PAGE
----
Decision Writing & Remedies in Special Ed Hearings - Part I

I may be exercising the blog writers privilege here, but do you realize how difficult it is for a due process hearing officer to write a decision? This post results from the convergence of two facts: I'm going to do a presentation on decision writing as a last minute replacement at the California SpEd ALJ Conference at UCLA next week and I am currently writing a decision.

If you have any tips as to the former, please let me know. Any good decision writers out there? Anybody ever receive a due process decision that they didn't like (other than just the result)?

I'm not at a complete loss. I have done some previous hearing officer trainings on the topic. Also, I have written my share of decisions. But I'm always looking for help.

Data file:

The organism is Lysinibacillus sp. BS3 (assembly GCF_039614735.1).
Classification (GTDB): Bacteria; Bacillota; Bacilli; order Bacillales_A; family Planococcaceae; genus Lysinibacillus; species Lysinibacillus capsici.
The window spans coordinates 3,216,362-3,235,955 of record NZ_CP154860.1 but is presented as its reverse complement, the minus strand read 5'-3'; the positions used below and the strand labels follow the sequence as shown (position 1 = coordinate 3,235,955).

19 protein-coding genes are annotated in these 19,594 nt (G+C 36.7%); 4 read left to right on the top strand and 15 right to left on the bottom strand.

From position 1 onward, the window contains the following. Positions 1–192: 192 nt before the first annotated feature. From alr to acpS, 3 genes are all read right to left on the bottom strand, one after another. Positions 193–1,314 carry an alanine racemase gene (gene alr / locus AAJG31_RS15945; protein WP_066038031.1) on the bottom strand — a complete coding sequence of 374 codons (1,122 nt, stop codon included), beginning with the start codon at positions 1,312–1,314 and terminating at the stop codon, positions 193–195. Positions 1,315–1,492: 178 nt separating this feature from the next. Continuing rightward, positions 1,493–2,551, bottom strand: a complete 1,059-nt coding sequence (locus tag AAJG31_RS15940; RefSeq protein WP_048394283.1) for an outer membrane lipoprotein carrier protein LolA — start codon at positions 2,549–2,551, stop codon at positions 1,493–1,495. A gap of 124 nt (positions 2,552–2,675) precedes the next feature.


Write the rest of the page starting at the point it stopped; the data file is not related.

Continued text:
One thing many new hos don't realize is that decision writing doesn't exist in a vacuum. You have to do your preliminary research to know what's relevant. You have to run a good hearing to make sure you have the evidence you need to rule. You have to have clearly identified the issues at the prehearing conference in order to decide all issues in the decision. Sitting down to write is still a task, but there are steps you can take before you get there to make it a bit easier. Being a good ho is an art! Portrait of the artist as a young ho...

Don't forget to vote on our poll about the case before the supreme court. For the parents has a razor thin lead over for the school district. Also on the techno-end, the Facebook group and the Ning group and the Twitter group continue to grow and my twitter mini-posts are on the left-hand side of the blog. How do you like these technical innovations so far?